From pv magazine International
The international research group led by Professor Martin Green from the University of New South Wales in Australia has published Version 58 of Solar cell efficiency tables in Progress in Photovoltaics.
“In Version 58, we report 10 new results largely since January 2021,” Green told pv magazine. “Those of most interest will likely be the 4 new perovskite cell, minimodule and tandem cell results, although new efficiencies for more commercially relevant silicon heterojunction and TOPCon cells are also reported.”
Since 1993 when the Tables were started, the research group saw major improvements in all cell categories. “Copper, indium, gallium and selenium (CIGS) and multijunction cells have seen the most consistent gains, although perovskites have recently seen similar overall gains compressed into a shorter timescale,” Greener specified.
He also explained that the most important criterion for inclusion in the tables is that the results be independently measured at a test center on the group’s list. “As well as efficiency, we now publish the cell’s current-voltage and spectral response curve and sometimes include cryptic comments on measurement procedure or general comments on likely cell stability,” he emphasized. “The industry has shown that improved efficiency is the key to lower cost, stressing its fundamental importance, although stability is also a key factor as well as, for mass deployment, abundance and non-toxicity of the cell’s constituent materials.”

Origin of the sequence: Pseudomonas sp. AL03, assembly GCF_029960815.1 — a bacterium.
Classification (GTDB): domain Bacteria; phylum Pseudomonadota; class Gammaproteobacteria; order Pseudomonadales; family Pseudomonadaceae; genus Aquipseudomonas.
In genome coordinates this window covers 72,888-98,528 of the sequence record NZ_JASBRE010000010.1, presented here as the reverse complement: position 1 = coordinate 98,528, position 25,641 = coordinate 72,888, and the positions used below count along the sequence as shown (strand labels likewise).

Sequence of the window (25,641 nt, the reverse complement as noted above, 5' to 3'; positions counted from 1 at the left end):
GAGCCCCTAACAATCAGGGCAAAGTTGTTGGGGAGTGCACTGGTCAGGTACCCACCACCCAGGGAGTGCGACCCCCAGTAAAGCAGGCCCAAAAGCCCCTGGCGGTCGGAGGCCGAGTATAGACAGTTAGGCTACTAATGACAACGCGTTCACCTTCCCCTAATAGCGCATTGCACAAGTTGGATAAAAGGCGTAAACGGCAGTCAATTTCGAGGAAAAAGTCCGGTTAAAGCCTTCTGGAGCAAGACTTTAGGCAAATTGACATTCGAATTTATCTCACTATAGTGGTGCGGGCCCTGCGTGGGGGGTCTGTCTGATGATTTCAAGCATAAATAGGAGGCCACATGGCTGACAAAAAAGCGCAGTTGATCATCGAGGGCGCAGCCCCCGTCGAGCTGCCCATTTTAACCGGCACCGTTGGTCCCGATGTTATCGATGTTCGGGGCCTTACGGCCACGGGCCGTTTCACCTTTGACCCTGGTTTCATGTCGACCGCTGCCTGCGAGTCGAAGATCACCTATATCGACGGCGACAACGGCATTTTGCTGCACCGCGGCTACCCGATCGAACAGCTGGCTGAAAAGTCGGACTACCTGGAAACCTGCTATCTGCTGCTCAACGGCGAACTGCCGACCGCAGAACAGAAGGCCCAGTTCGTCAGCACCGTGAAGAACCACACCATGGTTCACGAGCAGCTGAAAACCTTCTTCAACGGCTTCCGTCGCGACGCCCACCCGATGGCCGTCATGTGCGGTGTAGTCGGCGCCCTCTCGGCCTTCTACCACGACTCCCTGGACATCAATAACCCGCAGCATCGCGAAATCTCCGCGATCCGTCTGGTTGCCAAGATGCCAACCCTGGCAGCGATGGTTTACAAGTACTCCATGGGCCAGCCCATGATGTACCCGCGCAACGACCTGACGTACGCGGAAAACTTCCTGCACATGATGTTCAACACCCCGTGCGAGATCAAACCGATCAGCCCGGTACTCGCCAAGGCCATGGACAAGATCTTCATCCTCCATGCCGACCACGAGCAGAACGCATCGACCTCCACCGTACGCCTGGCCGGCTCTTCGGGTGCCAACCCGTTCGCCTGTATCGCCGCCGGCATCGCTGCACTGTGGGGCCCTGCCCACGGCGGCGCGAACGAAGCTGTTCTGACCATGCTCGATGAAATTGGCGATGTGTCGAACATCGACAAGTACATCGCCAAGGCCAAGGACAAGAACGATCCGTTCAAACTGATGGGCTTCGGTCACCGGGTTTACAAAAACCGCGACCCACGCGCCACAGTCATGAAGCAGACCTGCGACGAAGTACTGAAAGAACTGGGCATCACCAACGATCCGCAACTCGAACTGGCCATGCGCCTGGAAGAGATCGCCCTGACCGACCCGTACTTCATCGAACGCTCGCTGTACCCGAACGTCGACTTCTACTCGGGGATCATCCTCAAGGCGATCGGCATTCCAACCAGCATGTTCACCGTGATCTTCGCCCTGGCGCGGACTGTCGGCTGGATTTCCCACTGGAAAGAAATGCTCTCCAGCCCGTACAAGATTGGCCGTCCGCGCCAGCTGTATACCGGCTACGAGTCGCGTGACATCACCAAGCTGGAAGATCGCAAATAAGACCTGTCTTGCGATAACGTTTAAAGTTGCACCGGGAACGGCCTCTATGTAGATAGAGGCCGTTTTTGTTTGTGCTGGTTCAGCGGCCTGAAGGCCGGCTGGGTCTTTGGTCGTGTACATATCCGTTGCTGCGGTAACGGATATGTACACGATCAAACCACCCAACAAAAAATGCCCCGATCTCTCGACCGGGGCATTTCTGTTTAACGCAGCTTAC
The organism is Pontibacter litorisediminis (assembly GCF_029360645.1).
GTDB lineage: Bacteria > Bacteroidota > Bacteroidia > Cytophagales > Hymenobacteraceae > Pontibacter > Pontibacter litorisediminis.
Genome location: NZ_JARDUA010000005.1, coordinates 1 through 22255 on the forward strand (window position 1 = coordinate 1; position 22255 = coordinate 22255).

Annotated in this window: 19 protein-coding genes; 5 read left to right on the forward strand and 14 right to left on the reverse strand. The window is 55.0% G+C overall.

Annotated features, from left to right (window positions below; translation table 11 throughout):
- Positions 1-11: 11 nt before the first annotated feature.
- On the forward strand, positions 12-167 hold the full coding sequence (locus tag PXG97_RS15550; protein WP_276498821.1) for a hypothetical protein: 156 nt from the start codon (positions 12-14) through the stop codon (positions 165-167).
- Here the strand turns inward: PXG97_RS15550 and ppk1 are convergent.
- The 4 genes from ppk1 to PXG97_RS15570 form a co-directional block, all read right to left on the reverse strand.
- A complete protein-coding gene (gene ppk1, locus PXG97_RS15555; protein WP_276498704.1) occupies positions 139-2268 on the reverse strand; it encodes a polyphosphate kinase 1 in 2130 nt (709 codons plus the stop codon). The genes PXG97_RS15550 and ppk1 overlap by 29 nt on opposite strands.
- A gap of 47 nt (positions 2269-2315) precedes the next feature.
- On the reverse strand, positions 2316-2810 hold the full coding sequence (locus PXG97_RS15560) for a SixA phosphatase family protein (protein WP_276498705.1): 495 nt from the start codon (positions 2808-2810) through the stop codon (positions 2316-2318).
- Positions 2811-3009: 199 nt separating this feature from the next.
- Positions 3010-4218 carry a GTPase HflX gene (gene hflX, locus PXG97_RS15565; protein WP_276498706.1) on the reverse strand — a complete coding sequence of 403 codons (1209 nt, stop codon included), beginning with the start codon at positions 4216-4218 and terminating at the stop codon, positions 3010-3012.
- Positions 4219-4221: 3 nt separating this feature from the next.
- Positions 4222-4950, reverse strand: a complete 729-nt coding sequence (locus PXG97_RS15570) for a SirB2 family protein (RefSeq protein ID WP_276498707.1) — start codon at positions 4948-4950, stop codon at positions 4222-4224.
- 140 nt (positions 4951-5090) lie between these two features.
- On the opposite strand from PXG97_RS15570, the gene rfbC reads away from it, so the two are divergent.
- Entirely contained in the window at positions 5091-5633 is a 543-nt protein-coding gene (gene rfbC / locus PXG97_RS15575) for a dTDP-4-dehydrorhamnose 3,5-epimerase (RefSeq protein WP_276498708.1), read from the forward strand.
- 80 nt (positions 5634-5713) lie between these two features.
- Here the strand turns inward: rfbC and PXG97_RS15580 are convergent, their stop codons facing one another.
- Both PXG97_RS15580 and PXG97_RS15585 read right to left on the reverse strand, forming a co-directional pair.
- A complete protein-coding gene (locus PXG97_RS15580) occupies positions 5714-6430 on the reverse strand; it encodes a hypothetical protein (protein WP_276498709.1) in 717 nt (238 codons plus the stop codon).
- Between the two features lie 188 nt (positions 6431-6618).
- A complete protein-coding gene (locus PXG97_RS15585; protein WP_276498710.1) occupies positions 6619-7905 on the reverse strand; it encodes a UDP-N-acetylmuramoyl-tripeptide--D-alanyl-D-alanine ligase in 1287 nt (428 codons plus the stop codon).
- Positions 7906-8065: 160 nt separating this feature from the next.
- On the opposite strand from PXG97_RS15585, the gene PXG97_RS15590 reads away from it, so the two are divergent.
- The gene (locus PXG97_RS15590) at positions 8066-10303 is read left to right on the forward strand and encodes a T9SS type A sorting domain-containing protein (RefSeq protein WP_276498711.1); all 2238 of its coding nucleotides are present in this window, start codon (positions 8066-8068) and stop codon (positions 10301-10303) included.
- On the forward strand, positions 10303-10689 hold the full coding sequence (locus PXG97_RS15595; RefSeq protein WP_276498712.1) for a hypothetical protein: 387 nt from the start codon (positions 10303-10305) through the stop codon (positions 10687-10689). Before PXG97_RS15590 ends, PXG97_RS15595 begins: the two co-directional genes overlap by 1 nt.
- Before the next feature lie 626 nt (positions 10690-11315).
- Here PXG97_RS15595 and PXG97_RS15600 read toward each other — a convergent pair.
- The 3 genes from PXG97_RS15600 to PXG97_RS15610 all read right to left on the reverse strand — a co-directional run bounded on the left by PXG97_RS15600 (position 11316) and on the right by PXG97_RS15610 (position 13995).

According to the scientist, the more mature cell materials, such as silicon and gallium arsenide (GaAs) are close to demonstrating their full potential, although still plenty of scope for improvement by combining with other materials in multijunction cells. “Organic solar cells have seen a recent burst in performance that I think will take them to over 20% efficiency while other earth-abundant, non-toxic cells such as those based on kesterite (CZTS) still have massive scope for improvement,” he added.
Referring to the importance of independent third-party certification of the achieved efficiencies, Green said that history has shown, on multiple occasions, that it is unwise to trust cell results based on “in-house” measurements. “All of our recognized test centers are carefully vetted prior to inclusion on our list and have been involved in round-robin testing with one another, ensuring consistency of measurements to well within the uncertainty estimates included with the published results,” the professor stated.
The research group includes scientists from the European Commission Joint Research Centre (JRC), Germany’s Fraunhofer Institute for Solar Energy Systems (Fraunhofer ISE), Japan’s National Institute of Advanced Industrial Science and Technology (AIST), and the US Department of Energy, National Renewable Energy Laboratory (NREL).
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